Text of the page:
upon the early period of the world as its old age instead of its youth. Lord Bacon, in his “ Advancement of Learning,' says, “ Certainly, our times are the ancient times when the world is now ancient, and not those which we count ancient, ordine retrogrado, by a computation backward from our own times.” Again, an exaggerated admiration of antiquity, and a sort of longing regret for times passed away, are by no means hopeful signs of a present healthy progress. It has sometimes been remarked of those who have descended from a long line of ancestors, and degenerated in the descent, that they were satisfied to place their claims to consideration, not on the grounds of personal merit, but on the greatness of those who had gone

before them. The same is as true of nations as of individuals. Mitford, in his “ History of Greece,” if I rightly recollect, somewhere observes, that Diodorus and Plutarch, by their extravagant eulogies on the extinct republics and legend

ary heroes of antiquity, tried to console themselves for the degeneracy of the times in which they wrote: that by their enthusiastic admiration of forms of government that had been abolished, they indirectly censured the enormities of the grinding despotisms under which they could call scarcely even their lives their own, and that the tone in which they lauded the liberties they had lost was the surest index of the slavery under which they groaned. The same tone of saddened retrospection pervades the fine preface of Livy's immortal history.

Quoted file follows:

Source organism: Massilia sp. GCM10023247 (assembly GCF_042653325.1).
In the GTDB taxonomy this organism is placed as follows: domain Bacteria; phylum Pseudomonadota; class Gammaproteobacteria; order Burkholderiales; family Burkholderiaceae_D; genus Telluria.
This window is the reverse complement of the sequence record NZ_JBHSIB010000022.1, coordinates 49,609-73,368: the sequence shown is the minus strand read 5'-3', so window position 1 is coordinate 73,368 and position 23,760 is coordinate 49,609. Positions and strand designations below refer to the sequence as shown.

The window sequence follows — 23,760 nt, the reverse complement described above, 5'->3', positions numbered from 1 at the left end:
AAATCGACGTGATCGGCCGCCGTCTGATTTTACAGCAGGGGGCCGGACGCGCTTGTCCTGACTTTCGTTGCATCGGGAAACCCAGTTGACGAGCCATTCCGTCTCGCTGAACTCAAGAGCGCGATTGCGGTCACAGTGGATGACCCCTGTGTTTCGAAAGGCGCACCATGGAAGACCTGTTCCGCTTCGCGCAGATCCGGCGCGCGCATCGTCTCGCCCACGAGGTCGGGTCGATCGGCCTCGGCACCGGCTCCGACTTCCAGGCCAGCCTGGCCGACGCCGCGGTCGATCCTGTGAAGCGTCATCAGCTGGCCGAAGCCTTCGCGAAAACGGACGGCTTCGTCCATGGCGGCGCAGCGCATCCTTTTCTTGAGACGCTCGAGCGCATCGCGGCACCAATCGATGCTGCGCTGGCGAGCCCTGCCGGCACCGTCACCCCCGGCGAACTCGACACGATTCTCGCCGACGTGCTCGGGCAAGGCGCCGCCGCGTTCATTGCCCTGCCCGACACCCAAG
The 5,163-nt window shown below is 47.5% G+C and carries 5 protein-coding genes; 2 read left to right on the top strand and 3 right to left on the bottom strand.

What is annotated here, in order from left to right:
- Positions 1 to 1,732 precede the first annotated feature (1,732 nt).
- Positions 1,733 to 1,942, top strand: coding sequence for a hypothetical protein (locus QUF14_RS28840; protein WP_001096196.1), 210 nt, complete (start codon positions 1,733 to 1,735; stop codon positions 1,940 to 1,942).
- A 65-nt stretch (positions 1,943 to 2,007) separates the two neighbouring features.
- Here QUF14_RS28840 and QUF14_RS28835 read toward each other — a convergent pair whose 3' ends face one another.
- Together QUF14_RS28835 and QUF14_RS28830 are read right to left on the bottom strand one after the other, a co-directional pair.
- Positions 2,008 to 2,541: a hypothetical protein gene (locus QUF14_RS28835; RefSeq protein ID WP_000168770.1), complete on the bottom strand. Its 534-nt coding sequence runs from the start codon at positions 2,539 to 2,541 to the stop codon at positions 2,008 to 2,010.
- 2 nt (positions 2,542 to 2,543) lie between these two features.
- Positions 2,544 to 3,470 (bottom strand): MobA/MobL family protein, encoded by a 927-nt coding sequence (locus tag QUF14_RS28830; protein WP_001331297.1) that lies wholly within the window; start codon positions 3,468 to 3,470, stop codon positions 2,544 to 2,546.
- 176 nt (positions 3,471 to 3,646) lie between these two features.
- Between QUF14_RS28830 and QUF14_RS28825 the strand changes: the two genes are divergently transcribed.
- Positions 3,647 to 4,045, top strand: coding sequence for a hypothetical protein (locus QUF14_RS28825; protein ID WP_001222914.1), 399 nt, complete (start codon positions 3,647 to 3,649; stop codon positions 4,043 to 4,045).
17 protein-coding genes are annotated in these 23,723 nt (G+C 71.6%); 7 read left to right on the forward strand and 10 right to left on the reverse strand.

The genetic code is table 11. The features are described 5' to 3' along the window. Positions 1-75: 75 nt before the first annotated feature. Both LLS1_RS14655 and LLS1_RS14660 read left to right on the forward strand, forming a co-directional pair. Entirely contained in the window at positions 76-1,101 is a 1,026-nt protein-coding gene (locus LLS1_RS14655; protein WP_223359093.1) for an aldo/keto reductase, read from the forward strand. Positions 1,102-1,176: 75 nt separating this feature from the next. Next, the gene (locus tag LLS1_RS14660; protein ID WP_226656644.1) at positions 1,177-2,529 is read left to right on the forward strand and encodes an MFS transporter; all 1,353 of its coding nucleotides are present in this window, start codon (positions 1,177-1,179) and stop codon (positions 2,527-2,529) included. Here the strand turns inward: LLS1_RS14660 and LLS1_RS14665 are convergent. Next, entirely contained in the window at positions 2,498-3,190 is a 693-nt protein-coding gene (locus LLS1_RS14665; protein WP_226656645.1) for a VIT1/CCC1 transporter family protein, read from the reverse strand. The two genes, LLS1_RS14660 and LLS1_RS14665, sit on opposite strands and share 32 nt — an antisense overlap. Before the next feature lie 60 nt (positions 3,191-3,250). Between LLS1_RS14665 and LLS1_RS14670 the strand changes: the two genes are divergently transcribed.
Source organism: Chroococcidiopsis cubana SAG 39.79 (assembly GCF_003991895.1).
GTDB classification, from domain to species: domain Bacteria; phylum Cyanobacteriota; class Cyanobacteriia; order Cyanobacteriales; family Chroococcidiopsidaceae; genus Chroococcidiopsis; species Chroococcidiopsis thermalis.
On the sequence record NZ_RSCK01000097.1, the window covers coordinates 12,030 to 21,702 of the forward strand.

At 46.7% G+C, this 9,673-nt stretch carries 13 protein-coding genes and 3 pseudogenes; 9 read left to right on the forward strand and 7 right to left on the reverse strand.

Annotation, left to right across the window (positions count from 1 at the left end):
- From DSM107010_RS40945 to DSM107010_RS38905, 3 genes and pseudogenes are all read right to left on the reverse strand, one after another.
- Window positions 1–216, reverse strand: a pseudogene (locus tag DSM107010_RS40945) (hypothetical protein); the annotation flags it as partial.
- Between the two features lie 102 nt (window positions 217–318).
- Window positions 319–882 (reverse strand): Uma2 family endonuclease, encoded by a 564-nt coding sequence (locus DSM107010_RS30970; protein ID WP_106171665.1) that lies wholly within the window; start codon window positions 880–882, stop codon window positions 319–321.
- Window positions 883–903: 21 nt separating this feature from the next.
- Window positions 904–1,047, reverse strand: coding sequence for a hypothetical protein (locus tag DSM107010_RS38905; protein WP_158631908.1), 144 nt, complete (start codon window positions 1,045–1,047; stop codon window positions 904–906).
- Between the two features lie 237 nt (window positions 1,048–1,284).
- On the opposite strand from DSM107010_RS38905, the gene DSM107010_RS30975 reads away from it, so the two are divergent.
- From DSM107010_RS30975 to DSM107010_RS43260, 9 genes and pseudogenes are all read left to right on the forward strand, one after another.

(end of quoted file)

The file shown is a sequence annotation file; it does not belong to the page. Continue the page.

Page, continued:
But, independently of these considerations, there is a legitimate cause for this admiration of antiquity, and you will bear with me while I develop it at some length. Let us in imagination go back to the year 1500 of our era, or thereabouts ; let us imagine a man somewhere in the south of Europe, or on the coast of Western Asia, within sight of that purple sea, beyond whose sunny shores civilization had never yet been able to advance. Let us further suppose him to be profoundly versed in all human learning, and acquainted with every cardinal event in man's history. What, let me ask, are the reflections that would naturally arise in the mind of so accomplished and philosophical a spectator taking a comprehensive view of the annals of mankind, and of the progress of civilization, from its earliest recorded dawn down to his own time? He would have seen all human knowledge either absolutely stationary or actually retrograding. He would have seen that the mathematical science of his own day had not made a single step in advance during the long period of 1,700 years, from the state it was left in by Archimedes and Euclid and Apollonius; that the science of medicine had dwindled down into a mere empirical art since the days of Hippocrates and Galen : that there was no body of laws worthy of the name but the Roman code: that alchemy flourished, for chemistry was not yet: that astrology had displaced the little astronomy that was known: that there was absolutely no such thing as physical science : that the multitudinous facts of natural history had yet to be observed and noted: that in poetry, oratory, architecture, and the kindred arts of painting and sculpture, the ancients transcended rivalry or even successful imitation: in short, that the whole sum of human knowledge, scant as it was, had continued absolutely without sensible augmentation during eighteen long centuries of man's eventful history: that the acutest wits